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May 5, 2014
EagleRidge Energy Complies with State Health and Safety Requirements for Emissions
On May 1, 2014, the Denton Drilling Awareness Group (“DAG”) published the results of an air
sampling taken on February 9, 2014, at a residence located in the Meadows at Hickory Creek
neighborhood in Denton. This residence is located approximately 800 feet to the southeast of a
gas production padsite owned and operated by EagleRidge Energy. DAG asserted that the
results show that residents in the neighborhood were exposed to levels of benzene exceeding
state long-term exposure limits and that videos it obtained show toxic emissions coming from
EagleRidge Energy’s gas well sites. Nevertheless, DAG’s claims are not supported by the
information released by DAG and are in direct contrast to independent air sampling tests
conducted by the Texas Commission for Environmental Quality (TCEQ).
The air sample report released by DAG shows that at the time of the sampling, the measured
concentration of benzene was 2.0 ppbV (“parts per billion value”). TCEQ has established short-
term and long-term Air Monitoring Comparison Values (AMCVs), which are guidelines used to
evaluate ambient concentrations of a chemical in air. AMCVs are also used to determine a
chemical’s potential to result in adverse health effects, adverse vegetative effects, or odors.
AMCVs are set to provide a margin of safety and are set below levels at which adverse health
effects are reported in the scientific literature. If a chemical concentration in ambient air is less
than its comparison value, no adverse health effects are expected to occur. If a chemical
concentration exceeds its comparison value it does not necessarily mean that adverse effects will
occur, but rather that further testing and evaluation is warranted. As a result, those measured
ambient concentrations which are below AMCV values are not of concern per TCEQ guidelines.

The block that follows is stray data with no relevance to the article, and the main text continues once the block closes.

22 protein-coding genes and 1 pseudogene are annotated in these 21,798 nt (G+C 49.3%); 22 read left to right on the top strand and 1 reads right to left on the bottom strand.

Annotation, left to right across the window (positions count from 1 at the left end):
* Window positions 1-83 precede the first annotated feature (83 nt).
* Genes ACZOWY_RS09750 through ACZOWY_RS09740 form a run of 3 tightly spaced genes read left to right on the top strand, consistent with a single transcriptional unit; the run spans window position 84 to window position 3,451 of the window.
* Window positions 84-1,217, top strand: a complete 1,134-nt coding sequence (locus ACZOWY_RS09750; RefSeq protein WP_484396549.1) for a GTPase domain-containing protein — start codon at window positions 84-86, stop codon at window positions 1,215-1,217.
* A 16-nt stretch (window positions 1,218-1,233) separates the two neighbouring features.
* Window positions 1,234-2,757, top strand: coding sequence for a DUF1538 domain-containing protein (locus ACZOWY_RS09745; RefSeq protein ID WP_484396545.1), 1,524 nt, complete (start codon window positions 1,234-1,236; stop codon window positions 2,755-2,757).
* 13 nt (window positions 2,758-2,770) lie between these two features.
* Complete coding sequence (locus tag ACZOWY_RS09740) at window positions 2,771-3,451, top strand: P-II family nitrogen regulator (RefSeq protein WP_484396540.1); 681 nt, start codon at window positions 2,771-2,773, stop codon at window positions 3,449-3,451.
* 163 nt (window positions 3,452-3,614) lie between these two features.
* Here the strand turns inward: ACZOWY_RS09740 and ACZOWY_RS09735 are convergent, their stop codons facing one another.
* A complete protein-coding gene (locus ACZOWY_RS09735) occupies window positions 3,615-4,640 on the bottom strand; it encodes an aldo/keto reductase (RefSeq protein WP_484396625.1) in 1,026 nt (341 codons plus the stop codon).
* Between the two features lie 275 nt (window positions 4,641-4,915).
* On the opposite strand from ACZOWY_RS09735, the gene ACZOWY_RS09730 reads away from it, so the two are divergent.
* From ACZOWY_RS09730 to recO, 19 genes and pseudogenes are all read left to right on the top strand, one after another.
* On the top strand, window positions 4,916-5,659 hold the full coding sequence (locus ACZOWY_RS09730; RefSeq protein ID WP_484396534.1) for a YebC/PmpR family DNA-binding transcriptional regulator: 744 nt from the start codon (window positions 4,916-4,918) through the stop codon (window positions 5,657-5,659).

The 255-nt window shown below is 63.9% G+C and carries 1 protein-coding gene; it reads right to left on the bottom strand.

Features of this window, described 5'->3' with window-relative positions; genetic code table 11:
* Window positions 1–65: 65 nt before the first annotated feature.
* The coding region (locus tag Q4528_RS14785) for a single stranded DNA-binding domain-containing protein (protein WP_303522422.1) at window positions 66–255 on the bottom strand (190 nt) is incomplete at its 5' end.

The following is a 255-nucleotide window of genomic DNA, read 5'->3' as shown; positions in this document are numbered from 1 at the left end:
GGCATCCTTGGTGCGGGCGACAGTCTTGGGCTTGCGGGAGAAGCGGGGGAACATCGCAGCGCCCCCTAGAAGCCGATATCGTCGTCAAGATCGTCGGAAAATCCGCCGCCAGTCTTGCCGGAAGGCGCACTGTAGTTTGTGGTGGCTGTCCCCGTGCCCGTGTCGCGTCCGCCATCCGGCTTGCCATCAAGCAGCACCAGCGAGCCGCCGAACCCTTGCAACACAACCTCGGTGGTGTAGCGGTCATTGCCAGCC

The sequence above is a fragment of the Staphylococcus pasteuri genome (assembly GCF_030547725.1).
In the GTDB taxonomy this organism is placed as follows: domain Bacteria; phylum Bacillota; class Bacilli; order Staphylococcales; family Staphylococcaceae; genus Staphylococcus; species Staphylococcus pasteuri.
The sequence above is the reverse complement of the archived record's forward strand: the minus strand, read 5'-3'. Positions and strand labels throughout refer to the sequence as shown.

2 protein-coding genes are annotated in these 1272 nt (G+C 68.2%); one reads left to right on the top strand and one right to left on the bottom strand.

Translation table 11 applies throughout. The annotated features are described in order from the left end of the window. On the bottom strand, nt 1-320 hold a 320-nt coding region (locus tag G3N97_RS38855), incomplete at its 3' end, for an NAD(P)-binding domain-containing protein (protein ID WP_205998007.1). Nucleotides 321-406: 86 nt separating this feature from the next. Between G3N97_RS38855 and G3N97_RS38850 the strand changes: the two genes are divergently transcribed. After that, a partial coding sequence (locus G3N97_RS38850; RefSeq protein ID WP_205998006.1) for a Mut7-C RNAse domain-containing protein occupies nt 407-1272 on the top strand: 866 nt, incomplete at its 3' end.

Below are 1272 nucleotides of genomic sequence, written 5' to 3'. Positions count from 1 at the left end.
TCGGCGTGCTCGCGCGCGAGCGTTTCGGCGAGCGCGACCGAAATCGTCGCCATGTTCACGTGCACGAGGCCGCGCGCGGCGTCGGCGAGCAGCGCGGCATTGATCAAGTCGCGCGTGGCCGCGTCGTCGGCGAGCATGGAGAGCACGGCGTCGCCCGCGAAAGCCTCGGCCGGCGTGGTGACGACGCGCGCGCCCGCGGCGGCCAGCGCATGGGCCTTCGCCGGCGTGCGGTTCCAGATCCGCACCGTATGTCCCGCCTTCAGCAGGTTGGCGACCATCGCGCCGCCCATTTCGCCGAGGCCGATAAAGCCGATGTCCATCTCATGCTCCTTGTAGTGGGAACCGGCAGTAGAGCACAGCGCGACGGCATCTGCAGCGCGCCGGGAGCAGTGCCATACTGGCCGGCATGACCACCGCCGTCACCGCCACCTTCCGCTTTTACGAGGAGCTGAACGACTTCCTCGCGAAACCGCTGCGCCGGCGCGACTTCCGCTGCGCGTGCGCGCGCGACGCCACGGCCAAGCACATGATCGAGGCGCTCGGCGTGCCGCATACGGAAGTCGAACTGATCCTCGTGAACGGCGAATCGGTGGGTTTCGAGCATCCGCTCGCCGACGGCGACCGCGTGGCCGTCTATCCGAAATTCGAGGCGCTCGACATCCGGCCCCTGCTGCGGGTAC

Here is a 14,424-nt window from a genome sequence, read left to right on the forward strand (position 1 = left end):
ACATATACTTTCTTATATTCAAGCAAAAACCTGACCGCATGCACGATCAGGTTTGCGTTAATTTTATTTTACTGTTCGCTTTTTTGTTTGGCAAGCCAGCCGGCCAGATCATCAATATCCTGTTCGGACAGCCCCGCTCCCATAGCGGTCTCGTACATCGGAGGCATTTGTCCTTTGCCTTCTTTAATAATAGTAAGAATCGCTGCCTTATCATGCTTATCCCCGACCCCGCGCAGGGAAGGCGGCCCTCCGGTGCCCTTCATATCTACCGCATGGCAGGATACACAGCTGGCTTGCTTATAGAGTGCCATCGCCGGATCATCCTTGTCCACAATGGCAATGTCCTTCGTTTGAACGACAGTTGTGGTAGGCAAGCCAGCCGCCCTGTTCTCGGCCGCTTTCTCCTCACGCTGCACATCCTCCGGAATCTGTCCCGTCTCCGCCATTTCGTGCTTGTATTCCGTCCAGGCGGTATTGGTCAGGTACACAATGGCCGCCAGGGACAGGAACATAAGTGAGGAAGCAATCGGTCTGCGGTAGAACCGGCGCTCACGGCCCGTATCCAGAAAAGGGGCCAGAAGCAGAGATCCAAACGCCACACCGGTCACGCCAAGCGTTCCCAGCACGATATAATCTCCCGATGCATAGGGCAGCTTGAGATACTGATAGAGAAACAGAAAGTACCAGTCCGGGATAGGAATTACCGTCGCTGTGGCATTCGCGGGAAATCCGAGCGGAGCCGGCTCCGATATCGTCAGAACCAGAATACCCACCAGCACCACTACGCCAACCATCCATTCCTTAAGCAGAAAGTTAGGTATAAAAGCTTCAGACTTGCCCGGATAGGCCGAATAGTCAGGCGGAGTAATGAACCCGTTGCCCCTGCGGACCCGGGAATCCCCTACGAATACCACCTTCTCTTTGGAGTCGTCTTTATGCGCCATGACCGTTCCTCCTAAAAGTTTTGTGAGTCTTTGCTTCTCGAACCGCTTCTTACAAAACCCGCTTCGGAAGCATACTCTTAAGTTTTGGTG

TCEQ has established a short-term health AMCV of 180 ppbv and a long-term health AMCV of
1.4 ppbv for benzene. The measured concentration reported by DAG, 2.0 ppbv, is representative
of a “short-term” emission and should be compared to the short-term health AMCV of 180 ppbv
of benzene. The 180 ppbv is the concentration at which TCEQ identifies that exposure at this
level in the short-term has the potential to adversely impact health or welfare. The measured
concentration of 2.0 ppbv is much less than the short-term health AMCV of 180 ppbv. As a
result, the residents of the neighborhood were not exposed to harmful concentrations of benzene
as alleged by DAG.
While a concentration of 2.0 ppbv exceeds the long-term health AMCV for benzene, the long-
term health AMCV is based on a life-time of exposures, or approximately 70 years. DAG has
not presented additional air sampling results indicating that the concentration is reoccurring.
According to TCEQ’s investigation procedures, when a concentration exceeds the long-term
health AMCV, further investigation may be appropriate and a single measurement cannot be
used without multiple test samples to assess whether health concerns exist. In other words,